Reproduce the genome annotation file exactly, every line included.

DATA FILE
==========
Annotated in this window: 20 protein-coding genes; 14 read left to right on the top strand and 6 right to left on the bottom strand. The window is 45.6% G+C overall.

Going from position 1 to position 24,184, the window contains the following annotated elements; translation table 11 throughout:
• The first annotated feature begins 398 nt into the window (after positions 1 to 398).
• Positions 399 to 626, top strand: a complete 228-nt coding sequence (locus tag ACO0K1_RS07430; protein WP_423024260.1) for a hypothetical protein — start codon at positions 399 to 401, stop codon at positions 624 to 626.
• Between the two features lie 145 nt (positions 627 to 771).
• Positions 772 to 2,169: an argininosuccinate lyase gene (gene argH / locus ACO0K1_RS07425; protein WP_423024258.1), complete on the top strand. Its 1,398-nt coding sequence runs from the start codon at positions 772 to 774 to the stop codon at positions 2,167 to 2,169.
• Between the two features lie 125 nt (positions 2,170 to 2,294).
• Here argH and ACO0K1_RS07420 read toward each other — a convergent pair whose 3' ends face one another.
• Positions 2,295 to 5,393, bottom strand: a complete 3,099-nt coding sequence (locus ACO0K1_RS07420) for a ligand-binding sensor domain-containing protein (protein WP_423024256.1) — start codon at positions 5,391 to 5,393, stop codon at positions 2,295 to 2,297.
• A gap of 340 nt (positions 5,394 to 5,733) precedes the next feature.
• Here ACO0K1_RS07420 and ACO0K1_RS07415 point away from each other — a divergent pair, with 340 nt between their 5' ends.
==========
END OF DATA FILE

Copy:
Annotated in this window: 20 protein-coding genes; 14 read left to right on the top strand and 6 right to left on the bottom strand. The window is 45.6% G+C overall.

Going from position 1 to position 24,184, the window contains the following annotated elements; translation table 11 throughout:
• The first annotated feature begins 398 nt into the window (after positions 1 to 398).
• Positions 399 to 626, top strand: a complete 228-nt coding sequence (locus tag ACO0K1_RS07430; protein WP_423024260.1) for a hypothetical protein — start codon at positions 399 to 401, stop codon at positions 624 to 626.
• Between the two features lie 145 nt (positions 627 to 771).
• Positions 772 to 2,169: an argininosuccinate lyase gene (gene argH / locus ACO0K1_RS07425; protein WP_423024258.1), complete on the top strand. Its 1,398-nt coding sequence runs from the start codon at positions 772 to 774 to the stop codon at positions 2,167 to 2,169.
• Between the two features lie 125 nt (positions 2,170 to 2,294).
• Here argH and ACO0K1_RS07420 read toward each other — a convergent pair whose 3' ends face one another.
• Positions 2,295 to 5,393, bottom strand: a complete 3,099-nt coding sequence (locus ACO0K1_RS07420) for a ligand-binding sensor domain-containing protein (protein WP_423024256.1) — start codon at positions 5,391 to 5,393, stop codon at positions 2,295 to 2,297.
• A gap of 340 nt (positions 5,394 to 5,733) precedes the next feature.
• Here ACO0K1_RS07420 and ACO0K1_RS07415 point away from each other — a divergent pair, with 340 nt between their 5' ends.